Low-carb vegetables are packed with nutrition, but light in calories. The Brook Healthy Plate recommends dedicating half your plate to low-carb vegetables, and the USDA says to aim for at least 3-5 servings of veggies each day (or about 2.5 – 3 cups!).
If you don’t like the taste of vegetables, it’s pretty hard to eat enough of them. We want to help you make vegetables that taste delicious so you can actually look forward to eating them!
Here’s 5 tips for making veggies that don’t suck:
Who says vegetables have to be boring? Not us! When cooking vegetables, seasoning can make all the difference in the world. Want to know where to start? Three things is all you need: garlic, onions, & healthy fat. If you’re sautéing up some greens, start by browning minced garlic and onions in olive or avocado oil. Not only will this fill your kitchen with heavenly aroma, it will fill your vegetables with flavor, too. Go the extra mile and add some dry or fresh herbs, spices, or crushed pepper flakes for even more dynamic flavor infusions. Finish with a drizzle of balsamic vinegar or lemon juice to cut the bitterness of those greens.
One of the easiest ways to incorporate more low-carb veggies is to add them to a recipe you already make and love, like lasagna, stir fry, enchiladas, or stews. Try adding eggplant, zucchini, onion, and mushrooms to spaghetti sauce, or even frozen mixed veggies to a prepackaged item, like a can of soup or frozen dinner you would normally have “as is.” Using a favorite recipe or food to try out a new vegetable is a great strategy to build your veggie repertoire.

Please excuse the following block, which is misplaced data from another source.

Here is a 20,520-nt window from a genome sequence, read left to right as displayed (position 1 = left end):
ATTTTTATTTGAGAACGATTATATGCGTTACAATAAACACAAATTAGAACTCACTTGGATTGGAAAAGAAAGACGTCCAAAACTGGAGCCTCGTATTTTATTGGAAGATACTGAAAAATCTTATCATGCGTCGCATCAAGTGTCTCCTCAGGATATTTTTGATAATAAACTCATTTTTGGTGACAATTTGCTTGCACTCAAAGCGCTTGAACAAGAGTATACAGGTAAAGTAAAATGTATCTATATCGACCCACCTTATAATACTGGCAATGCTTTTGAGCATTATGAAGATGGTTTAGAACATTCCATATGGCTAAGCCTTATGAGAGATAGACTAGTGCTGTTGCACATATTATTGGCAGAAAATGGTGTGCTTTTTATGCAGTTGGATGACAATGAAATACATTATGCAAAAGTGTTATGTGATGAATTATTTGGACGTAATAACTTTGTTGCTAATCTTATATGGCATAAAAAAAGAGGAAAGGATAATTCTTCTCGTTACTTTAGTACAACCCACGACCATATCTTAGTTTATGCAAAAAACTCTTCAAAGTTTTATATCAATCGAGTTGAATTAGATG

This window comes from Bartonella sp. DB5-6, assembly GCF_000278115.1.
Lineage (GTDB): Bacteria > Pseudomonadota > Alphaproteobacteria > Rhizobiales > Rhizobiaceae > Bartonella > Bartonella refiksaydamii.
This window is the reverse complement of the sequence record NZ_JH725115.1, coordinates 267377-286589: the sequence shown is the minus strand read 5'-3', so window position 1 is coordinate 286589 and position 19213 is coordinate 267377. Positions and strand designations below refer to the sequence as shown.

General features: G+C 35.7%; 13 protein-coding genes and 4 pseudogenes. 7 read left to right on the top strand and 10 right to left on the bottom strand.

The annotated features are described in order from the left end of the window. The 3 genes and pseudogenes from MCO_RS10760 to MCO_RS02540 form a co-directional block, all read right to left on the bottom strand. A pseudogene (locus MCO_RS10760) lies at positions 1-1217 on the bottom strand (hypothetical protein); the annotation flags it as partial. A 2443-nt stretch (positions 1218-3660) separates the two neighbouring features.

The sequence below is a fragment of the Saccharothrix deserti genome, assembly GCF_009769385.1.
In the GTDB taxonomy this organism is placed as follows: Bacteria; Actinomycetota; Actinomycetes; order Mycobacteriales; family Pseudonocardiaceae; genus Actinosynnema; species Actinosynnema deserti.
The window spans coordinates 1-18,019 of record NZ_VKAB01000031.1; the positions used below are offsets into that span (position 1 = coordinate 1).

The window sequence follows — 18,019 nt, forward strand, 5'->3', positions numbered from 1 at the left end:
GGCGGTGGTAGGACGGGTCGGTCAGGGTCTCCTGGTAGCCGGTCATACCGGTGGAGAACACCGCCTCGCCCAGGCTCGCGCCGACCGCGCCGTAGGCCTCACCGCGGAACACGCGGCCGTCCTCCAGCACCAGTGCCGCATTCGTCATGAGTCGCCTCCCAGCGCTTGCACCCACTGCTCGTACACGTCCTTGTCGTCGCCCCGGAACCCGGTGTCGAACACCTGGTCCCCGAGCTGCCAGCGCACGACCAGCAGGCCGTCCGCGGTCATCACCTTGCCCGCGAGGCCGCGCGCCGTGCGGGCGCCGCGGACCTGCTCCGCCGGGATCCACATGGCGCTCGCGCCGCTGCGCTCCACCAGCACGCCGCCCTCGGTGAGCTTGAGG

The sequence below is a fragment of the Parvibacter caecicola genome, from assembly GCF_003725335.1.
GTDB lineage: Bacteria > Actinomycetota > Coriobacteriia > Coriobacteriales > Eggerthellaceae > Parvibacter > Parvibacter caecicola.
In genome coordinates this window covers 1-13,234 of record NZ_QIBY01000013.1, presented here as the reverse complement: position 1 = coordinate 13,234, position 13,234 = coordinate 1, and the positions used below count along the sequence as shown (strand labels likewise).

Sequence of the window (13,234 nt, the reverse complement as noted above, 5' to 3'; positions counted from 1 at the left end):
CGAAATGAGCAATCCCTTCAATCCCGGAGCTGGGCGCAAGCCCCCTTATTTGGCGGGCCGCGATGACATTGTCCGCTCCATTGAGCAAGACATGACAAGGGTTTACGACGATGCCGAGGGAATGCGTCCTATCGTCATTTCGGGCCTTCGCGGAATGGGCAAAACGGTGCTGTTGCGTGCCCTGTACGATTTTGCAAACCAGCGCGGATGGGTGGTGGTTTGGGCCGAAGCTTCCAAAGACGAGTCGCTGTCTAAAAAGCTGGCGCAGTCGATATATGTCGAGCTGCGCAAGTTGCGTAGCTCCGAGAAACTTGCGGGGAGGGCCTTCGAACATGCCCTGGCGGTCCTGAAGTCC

Bake. Grill. Broil. Sauté. Using different cooking methods can completely change your veggie experience. Grilling, broiling, and roasting veggies creates crisp caramelized edges and soft buttery insides. Sautéing veggies with a little oil and spice lends to softer veggies that soak up all the flavor you add to them. Braising and stewing vegetables in a flavorful broth results in tender, melt-in-your-mouth texture that can really change your perspective on otherwise fibrous or “bitter” veggies like collard greens or cabbage.
Stuffing vegetables is a great way to add tons of flavor while also bringing a little fun to the kitchen table. Use vegetables that naturally form a bowl like peppers, cabbage, spaghetti squash, and mushrooms.
Maybe eating veggies just isn’t your style. That’s okay! There are plenty of ways to sneak veggies into your daily diet. Try blending them into a soup or sauce (like the spaghetti sauce we mentioned earlier!). Make cauliflower “rice,” or a zucchini pizza crust. Try this Broccamole (no, it’s not a typo!) recipe for an extra veggie boost in dip form.
Need more inspiration? Chat with us in the Brook app!
on January 6th, 2021. Kelsea is a Registered Dietitian with her Master's degree in Nutrition from Bastyr University in Kenmore, WA, and is one of our Health Coaches.